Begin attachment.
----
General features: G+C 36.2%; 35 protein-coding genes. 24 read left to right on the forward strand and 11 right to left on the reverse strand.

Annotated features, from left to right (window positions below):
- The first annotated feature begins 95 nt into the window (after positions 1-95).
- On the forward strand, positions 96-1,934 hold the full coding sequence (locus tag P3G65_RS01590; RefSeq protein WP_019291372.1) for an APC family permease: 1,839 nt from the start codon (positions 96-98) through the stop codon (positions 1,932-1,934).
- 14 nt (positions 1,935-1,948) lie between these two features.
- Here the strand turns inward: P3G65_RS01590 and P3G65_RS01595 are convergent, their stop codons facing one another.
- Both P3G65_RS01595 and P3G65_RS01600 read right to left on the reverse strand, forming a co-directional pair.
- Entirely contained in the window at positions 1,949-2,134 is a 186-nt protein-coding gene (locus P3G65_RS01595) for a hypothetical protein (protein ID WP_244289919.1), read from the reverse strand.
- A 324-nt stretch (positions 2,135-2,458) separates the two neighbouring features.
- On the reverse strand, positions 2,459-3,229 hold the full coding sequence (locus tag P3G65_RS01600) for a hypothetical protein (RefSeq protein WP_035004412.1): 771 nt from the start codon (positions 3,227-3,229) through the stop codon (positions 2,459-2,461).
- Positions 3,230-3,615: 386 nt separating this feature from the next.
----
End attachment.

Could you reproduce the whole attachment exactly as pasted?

General features: G+C 36.2%; 35 protein-coding genes. 24 read left to right on the forward strand and 11 right to left on the reverse strand.

Annotated features, from left to right (window positions below):
- The first annotated feature begins 95 nt into the window (after positions 1-95).
- On the forward strand, positions 96-1,934 hold the full coding sequence (locus tag P3G65_RS01590; RefSeq protein WP_019291372.1) for an APC family permease: 1,839 nt from the start codon (positions 96-98) through the stop codon (positions 1,932-1,934).
- 14 nt (positions 1,935-1,948) lie between these two features.
- Here the strand turns inward: P3G65_RS01590 and P3G65_RS01595 are convergent, their stop codons facing one another.
- Both P3G65_RS01595 and P3G65_RS01600 read right to left on the reverse strand, forming a co-directional pair.
- Entirely contained in the window at positions 1,949-2,134 is a 186-nt protein-coding gene (locus P3G65_RS01595) for a hypothetical protein (protein ID WP_244289919.1), read from the reverse strand.
- A 324-nt stretch (positions 2,135-2,458) separates the two neighbouring features.
- On the reverse strand, positions 2,459-3,229 hold the full coding sequence (locus tag P3G65_RS01600) for a hypothetical protein (RefSeq protein WP_035004412.1): 771 nt from the start codon (positions 3,227-3,229) through the stop codon (positions 2,459-2,461).
- Positions 3,230-3,615: 386 nt separating this feature from the next.